The year is 2001. A young Clavicarius is watching TV with her parents. She isn’t very familiar with the show they’re watching, a reality show at the birth of that phenomenon, but something interesting is happening. Three contestants are separated into three different locked hotel rooms and tasked with the mission to escape. Each room is a little different, and each has several objects and clues inside. One of the rooms is pitch black. The players begin discovering the clues and communicating with each other through the room phones, realizing that the clues and objects are somehow all connected from room to room, a big, multi-step puzzle they must solve.
This unusual game leaves a big impression on little Clavicarius, and it is deemed the coolest thing she has ever seen.
That TV show was The Mole, and that game was part of the U.S. Season 1 finale.
The premise of The Mole is simple: Players must complete games and challenges successfully to earn money for the prize pool. One of the players is “the Mole”, hired by the show’s producers to covertly sabotage the challenges and prevent the players from earning money. Each episode, the players take a quiz with questions about the identity of the Mole, and whoever scores lowest is eliminated. In the final episode, the winner receives the money earned and the identity of the Mole and his or her sabotage efforts throughout the season are revealed.
The Mole was first conceived of and aired in Belgium and went on to have many different international incarnations. The version I’m most familiar with is the U.S. version which ran three civilian seasons and two celebrity charity seasons from 2001-2008. I’ve seen seasons 1 and 2, civilian seasons hosted by Anderson Cooper.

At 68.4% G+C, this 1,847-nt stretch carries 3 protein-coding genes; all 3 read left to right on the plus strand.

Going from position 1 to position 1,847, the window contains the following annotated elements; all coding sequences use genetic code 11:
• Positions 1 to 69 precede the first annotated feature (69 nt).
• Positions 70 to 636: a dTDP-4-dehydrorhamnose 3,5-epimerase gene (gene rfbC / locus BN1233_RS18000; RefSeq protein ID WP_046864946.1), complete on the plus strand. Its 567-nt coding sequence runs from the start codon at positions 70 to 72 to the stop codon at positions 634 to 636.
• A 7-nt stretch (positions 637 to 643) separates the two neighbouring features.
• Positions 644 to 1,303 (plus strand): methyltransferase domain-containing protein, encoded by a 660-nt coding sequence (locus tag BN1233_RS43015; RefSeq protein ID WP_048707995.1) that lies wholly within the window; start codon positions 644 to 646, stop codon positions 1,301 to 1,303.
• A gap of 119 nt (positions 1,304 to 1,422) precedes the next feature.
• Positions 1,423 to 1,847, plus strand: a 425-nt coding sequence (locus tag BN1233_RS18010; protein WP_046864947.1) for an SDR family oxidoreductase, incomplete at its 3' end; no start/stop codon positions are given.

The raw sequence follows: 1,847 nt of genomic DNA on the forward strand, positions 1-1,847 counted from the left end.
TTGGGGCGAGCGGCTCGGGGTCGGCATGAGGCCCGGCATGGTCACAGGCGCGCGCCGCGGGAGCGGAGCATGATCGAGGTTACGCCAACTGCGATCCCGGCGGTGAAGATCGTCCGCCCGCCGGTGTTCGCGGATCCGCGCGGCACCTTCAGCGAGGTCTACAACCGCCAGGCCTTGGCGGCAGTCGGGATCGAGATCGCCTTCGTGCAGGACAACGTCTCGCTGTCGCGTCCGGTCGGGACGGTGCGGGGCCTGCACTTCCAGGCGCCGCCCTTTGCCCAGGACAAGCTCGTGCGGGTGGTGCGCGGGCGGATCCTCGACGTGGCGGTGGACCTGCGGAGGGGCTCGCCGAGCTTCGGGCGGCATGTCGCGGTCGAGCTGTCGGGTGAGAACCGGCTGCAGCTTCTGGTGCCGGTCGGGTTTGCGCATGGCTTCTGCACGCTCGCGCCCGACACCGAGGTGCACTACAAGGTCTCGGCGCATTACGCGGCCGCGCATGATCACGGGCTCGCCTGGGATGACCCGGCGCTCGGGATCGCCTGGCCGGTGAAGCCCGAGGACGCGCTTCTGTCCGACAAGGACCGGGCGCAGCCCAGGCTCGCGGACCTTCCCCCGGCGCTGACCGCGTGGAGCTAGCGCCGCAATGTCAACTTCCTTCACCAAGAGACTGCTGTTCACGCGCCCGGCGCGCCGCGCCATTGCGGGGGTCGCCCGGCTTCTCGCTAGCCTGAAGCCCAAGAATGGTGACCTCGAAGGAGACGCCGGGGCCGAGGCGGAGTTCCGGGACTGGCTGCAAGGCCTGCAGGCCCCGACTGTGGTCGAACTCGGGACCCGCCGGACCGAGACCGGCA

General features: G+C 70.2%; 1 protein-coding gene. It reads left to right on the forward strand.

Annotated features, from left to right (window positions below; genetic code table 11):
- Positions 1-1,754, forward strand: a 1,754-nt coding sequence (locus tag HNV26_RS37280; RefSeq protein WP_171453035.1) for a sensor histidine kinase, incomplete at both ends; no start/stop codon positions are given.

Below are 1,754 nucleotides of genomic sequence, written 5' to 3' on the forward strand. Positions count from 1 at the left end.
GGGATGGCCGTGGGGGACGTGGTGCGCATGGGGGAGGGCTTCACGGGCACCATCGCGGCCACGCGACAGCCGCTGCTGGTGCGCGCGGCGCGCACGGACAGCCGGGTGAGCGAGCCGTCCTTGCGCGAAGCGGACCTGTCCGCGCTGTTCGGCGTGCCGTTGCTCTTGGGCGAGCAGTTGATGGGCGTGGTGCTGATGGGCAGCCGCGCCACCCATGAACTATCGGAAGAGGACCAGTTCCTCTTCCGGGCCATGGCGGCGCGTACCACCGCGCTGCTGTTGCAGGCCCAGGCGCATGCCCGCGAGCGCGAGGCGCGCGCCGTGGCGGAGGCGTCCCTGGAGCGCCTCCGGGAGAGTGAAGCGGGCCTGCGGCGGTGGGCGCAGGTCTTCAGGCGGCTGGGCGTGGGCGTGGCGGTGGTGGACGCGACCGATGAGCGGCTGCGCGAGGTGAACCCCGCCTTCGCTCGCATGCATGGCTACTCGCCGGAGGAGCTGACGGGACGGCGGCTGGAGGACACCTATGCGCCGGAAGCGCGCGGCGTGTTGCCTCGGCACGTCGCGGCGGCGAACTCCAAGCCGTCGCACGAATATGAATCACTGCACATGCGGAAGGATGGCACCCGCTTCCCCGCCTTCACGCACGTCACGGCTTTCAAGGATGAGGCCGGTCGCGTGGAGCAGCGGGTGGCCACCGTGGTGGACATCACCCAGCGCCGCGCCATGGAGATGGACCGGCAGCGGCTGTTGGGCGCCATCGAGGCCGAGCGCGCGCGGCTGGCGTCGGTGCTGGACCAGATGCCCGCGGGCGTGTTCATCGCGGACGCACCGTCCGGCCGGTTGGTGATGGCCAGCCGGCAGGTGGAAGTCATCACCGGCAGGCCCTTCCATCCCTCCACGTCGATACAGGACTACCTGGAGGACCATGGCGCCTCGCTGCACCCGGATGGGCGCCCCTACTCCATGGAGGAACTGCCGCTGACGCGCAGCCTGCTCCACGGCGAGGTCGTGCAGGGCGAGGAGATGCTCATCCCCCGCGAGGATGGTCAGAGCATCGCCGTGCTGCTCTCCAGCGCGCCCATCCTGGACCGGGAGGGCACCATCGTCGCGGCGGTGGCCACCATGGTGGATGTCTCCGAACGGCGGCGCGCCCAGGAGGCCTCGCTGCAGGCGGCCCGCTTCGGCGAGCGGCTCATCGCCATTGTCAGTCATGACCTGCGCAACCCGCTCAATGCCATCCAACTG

The Mole was well-received, but performed poorly for a variety of reasons. Season 2 barely even finished airing due to its poor time slot and low post-9/11 ratings.
I’m not the first person to have developed something of an obsession with this show. When cancellation was announced in 2009, fans rallied together with petitions and stunts to try and keep the show on the air. Reviews and comments on any trace of the show are overwhelmingly positive. A friend of mine who is big into TV and pop culture says it’s the only reality show he’s watched through a second time.
What makes The Mole so special? At its time, it was called the smartest reality show on TV. The Mole combined the action challenges found in most reality game shows with the drama of betrayal and secrecy. The result was a show with multiple layers of engagement for both the players and the viewers. You can root for the players to complete a physical challenge while simultaneously looking out for suspicious behavior, then watch the drama unfold between players on the bus ride back. As the players play mind games with one another, you find yourself doing the same. Is that player the Mole, or are they drawing attention away from the real Mole in order to get ahead? Or is that just what they want everyone to think they’re doing? Trust is given with great hesitation, coalitions form and are broken, lies are everywhere.
Aside from the premise and gameplay, the show’s other shining feature is its aesthetic. “Adventure” and “fear” are okay themes for a reality TV show I guess, but The Mole was able to take advantage of the strong existing cultural image we all conjure up when we hear the word “espionage.” The show uses green as its signature color, with a green thumbprint as part of the logo. The incredible soundtrack by David Michael Frank (which stands strongly on its own and is amazingly available on iTunes) brings to mind thoughts of James Bond and Mission: Impossible. From the oboe melody that opens each episode, to establishing shots bathed in that mysterious green light, everything is presented just so.
Most importantly, the show is able to present itself in a subtle way, in line with the theme. Episodes move at a relaxed, thoughtful pace. It’s difficult to watch other reality TV shows after getting used to The Mole. The Amazing Race suddenly feels simultaneously frantic and dull. I understand it’s an adventure race, but when there is no break from the action music and dramatic “woosh” sound effects, the pace plateaus and therefore flatlines. It all feels very heavy-handed and forced, like the show is afraid I’ll lose interest if something exciting doesn’t happen every 10 seconds. With The Mole, there is a feeling of respect for the viewer.